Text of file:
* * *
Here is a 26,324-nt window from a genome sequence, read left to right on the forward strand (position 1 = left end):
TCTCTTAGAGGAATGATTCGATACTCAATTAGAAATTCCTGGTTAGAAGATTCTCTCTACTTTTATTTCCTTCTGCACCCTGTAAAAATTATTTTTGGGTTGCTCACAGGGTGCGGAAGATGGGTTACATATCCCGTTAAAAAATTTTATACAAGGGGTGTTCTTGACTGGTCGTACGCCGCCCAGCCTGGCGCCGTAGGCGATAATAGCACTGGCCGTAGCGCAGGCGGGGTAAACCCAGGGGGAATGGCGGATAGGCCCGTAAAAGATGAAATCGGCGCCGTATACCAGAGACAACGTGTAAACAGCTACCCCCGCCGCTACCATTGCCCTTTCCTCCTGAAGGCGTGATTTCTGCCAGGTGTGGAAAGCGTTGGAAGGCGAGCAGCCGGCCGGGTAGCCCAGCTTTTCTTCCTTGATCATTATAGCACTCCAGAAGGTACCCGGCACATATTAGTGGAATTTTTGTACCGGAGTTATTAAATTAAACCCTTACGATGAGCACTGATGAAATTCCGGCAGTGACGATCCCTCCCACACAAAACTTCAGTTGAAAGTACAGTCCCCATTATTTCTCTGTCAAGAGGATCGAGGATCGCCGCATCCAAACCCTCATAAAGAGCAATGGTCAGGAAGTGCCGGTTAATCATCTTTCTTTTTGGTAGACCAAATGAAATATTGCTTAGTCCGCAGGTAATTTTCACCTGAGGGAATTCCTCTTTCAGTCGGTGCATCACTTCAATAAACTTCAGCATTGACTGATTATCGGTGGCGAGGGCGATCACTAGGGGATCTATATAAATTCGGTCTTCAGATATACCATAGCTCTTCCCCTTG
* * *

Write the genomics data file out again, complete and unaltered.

Here is a 26,324-nt window from a genome sequence, read left to right on the forward strand (position 1 = left end):
TCTCTTAGAGGAATGATTCGATACTCAATTAGAAATTCCTGGTTAGAAGATTCTCTCTACTTTTATTTCCTTCTGCACCCTGTAAAAATTATTTTTGGGTTGCTCACAGGGTGCGGAAGATGGGTTACATATCCCGTTAAAAAATTTTATACAAGGGGTGTTCTTGACTGGTCGTACGCCGCCCAGCCTGGCGCCGTAGGCGATAATAGCACTGGCCGTAGCGCAGGCGGGGTAAACCCAGGGGGAATGGCGGATAGGCCCGTAAAAGATGAAATCGGCGCCGTATACCAGAGACAACGTGTAAACAGCTACCCCCGCCGCTACCATTGCCCTTTCCTCCTGAAGGCGTGATTTCTGCCAGGTGTGGAAAGCGTTGGAAGGCGAGCAGCCGGCCGGGTAGCCCAGCTTTTCTTCCTTGATCATTATAGCACTCCAGAAGGTACCCGGCACATATTAGTGGAATTTTTGTACCGGAGTTATTAAATTAAACCCTTACGATGAGCACTGATGAAATTCCGGCAGTGACGATCCCTCCCACACAAAACTTCAGTTGAAAGTACAGTCCCCATTATTTCTCTGTCAAGAGGATCGAGGATCGCCGCATCCAAACCCTCATAAAGAGCAATGGTCAGGAAGTGCCGGTTAATCATCTTTCTTTTTGGTAGACCAAATGAAATATTGCTTAGTCCGCAGGTAATTTTCACCTGAGGGAATTCCTCTTTCAGTCGGTGCATCACTTCAATAAACTTCAGCATTGACTGATTATCGGTGGCGAGGGCGATCACTAGGGGATCTATATAAATTCGGTCTTCAGATATACCATAGCTCTTCCCCTTG